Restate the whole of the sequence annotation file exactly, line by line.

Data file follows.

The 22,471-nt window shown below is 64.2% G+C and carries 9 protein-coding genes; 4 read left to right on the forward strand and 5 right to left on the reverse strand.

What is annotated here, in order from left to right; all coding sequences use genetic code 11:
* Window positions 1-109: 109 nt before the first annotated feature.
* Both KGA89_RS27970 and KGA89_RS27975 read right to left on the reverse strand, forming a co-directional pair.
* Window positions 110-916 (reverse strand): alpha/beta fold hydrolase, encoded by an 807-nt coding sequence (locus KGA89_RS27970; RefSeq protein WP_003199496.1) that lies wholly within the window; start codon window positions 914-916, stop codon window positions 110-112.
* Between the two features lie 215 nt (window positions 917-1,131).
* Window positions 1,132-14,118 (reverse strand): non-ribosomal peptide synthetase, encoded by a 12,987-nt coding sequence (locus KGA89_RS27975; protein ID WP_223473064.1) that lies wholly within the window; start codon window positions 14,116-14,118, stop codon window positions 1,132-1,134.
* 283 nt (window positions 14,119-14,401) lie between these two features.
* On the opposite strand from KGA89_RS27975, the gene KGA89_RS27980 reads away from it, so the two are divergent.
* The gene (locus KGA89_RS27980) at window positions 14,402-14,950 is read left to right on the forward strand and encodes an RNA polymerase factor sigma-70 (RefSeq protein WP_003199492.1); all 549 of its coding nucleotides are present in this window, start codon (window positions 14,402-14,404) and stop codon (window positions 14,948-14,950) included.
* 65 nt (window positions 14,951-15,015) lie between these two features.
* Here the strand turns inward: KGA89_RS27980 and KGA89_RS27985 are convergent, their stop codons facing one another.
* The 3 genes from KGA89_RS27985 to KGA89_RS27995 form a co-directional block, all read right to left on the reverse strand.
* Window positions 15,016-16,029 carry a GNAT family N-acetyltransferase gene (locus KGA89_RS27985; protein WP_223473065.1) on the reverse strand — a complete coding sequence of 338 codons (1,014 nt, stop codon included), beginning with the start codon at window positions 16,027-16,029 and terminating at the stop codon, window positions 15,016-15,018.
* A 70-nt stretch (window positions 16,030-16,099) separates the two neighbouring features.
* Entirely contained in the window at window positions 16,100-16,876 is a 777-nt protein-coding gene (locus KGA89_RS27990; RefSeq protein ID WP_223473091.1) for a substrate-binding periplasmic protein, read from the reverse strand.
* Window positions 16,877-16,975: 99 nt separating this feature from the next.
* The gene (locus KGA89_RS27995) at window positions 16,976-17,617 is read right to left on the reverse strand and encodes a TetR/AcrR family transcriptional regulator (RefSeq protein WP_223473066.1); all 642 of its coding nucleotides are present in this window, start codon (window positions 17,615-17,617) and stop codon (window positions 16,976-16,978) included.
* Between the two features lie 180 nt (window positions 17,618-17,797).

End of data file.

The 22,471-nt window shown below is 64.2% G+C and carries 9 protein-coding genes; 4 read left to right on the forward strand and 5 right to left on the reverse strand.

What is annotated here, in order from left to right; all coding sequences use genetic code 11:
* Window positions 1-109: 109 nt before the first annotated feature.
* Both KGA89_RS27970 and KGA89_RS27975 read right to left on the reverse strand, forming a co-directional pair.
* Window positions 110-916 (reverse strand): alpha/beta fold hydrolase, encoded by an 807-nt coding sequence (locus KGA89_RS27970; RefSeq protein WP_003199496.1) that lies wholly within the window; start codon window positions 914-916, stop codon window positions 110-112.
* Between the two features lie 215 nt (window positions 917-1,131).
* Window positions 1,132-14,118 (reverse strand): non-ribosomal peptide synthetase, encoded by a 12,987-nt coding sequence (locus KGA89_RS27975; protein ID WP_223473064.1) that lies wholly within the window; start codon window positions 14,116-14,118, stop codon window positions 1,132-1,134.
* 283 nt (window positions 14,119-14,401) lie between these two features.
* On the opposite strand from KGA89_RS27975, the gene KGA89_RS27980 reads away from it, so the two are divergent.
* The gene (locus KGA89_RS27980) at window positions 14,402-14,950 is read left to right on the forward strand and encodes an RNA polymerase factor sigma-70 (RefSeq protein WP_003199492.1); all 549 of its coding nucleotides are present in this window, start codon (window positions 14,402-14,404) and stop codon (window positions 14,948-14,950) included.
* 65 nt (window positions 14,951-15,015) lie between these two features.
* Here the strand turns inward: KGA89_RS27980 and KGA89_RS27985 are convergent, their stop codons facing one another.
* The 3 genes from KGA89_RS27985 to KGA89_RS27995 form a co-directional block, all read right to left on the reverse strand.
* Window positions 15,016-16,029 carry a GNAT family N-acetyltransferase gene (locus KGA89_RS27985; protein WP_223473065.1) on the reverse strand — a complete coding sequence of 338 codons (1,014 nt, stop codon included), beginning with the start codon at window positions 16,027-16,029 and terminating at the stop codon, window positions 15,016-15,018.
* A 70-nt stretch (window positions 16,030-16,099) separates the two neighbouring features.
* Entirely contained in the window at window positions 16,100-16,876 is a 777-nt protein-coding gene (locus KGA89_RS27990; RefSeq protein ID WP_223473091.1) for a substrate-binding periplasmic protein, read from the reverse strand.
* Window positions 16,877-16,975: 99 nt separating this feature from the next.
* The gene (locus KGA89_RS27995) at window positions 16,976-17,617 is read right to left on the reverse strand and encodes a TetR/AcrR family transcriptional regulator (RefSeq protein WP_223473066.1); all 642 of its coding nucleotides are present in this window, start codon (window positions 17,615-17,617) and stop codon (window positions 16,976-16,978) included.
* Between the two features lie 180 nt (window positions 17,618-17,797).